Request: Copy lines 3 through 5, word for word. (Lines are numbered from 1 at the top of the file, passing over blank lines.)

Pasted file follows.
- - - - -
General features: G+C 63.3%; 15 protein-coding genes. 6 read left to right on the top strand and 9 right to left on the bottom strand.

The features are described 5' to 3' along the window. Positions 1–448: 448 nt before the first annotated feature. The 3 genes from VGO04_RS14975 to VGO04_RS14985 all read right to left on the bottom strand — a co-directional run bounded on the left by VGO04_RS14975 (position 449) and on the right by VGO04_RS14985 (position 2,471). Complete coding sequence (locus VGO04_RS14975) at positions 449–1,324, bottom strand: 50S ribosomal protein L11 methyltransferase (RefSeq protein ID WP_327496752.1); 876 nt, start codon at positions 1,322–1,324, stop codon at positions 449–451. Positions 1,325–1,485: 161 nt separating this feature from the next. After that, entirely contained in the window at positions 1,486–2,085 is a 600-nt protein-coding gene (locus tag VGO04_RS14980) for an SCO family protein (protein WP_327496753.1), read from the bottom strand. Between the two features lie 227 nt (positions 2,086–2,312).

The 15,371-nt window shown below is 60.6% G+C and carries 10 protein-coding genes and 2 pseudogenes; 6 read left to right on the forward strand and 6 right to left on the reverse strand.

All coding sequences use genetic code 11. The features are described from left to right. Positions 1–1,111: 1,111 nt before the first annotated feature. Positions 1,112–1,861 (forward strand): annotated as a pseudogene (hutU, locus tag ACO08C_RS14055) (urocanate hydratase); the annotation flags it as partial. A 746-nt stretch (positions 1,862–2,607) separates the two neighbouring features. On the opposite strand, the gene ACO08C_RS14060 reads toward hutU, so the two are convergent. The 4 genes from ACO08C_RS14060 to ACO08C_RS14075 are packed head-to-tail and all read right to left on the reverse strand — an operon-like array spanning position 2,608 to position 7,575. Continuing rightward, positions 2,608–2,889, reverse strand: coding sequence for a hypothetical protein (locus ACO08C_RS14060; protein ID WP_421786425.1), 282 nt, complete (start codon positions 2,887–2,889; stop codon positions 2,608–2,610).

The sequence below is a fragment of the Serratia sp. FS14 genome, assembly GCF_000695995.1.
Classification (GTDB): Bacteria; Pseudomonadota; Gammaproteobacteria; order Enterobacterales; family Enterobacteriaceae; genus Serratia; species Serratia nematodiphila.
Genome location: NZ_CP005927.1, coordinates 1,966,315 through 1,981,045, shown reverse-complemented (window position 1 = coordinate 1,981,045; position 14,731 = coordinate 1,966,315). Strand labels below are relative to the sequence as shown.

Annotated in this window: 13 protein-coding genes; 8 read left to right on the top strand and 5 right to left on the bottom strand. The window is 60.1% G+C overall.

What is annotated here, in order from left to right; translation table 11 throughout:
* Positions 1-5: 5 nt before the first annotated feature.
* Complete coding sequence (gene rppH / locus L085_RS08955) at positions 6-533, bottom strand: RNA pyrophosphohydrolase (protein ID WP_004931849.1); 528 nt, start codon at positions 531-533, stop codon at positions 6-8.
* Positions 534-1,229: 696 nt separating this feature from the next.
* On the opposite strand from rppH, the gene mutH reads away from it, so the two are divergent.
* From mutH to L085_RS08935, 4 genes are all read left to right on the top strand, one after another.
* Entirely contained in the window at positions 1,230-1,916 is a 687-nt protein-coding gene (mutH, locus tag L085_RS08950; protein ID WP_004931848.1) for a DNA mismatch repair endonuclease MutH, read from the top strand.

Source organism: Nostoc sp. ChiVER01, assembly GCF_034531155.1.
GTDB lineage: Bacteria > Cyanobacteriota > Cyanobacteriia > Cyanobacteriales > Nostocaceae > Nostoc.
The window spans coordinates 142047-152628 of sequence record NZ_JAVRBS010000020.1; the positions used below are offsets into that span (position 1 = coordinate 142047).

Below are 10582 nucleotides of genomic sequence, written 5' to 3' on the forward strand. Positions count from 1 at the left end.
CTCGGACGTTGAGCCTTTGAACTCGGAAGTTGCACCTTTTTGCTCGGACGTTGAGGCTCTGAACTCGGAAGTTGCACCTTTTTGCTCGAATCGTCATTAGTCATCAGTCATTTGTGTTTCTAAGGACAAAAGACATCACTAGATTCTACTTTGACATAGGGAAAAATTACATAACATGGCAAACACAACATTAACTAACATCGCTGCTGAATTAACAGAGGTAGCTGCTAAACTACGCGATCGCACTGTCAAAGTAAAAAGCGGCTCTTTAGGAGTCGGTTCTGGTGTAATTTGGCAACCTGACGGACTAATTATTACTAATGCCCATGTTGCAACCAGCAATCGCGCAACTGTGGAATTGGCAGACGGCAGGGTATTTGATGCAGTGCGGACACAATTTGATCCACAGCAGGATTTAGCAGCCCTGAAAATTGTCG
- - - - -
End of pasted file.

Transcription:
The 15,371-nt window shown below is 60.6% G+C and carries 10 protein-coding genes and 2 pseudogenes; 6 read left to right on the forward strand and 6 right to left on the reverse strand.

All coding sequences use genetic code 11. The features are described from left to right. Positions 1–1,111: 1,111 nt before the first annotated feature. Positions 1,112–1,861 (forward strand): annotated as a pseudogene (hutU, locus tag ACO08C_RS14055) (urocanate hydratase); the annotation flags it as partial. A 746-nt stretch (positions 1,862–2,607) separates the two neighbouring features. On the opposite strand, the gene ACO08C_RS14060 reads toward hutU, so the two are convergent. The 4 genes from ACO08C_RS14060 to ACO08C_RS14075 are packed head-to-tail and all read right to left on the reverse strand — an operon-like array spanning position 2,608 to position 7,575. Continuing rightward, positions 2,608–2,889, reverse strand: coding sequence for a hypothetical protein (locus ACO08C_RS14060; protein ID WP_421786425.1), 282 nt, complete (start codon positions 2,887–2,889; stop codon positions 2,608–2,610).

The sequence below is a fragment of the Serratia sp. FS14 genome, assembly GCF_000695995.1.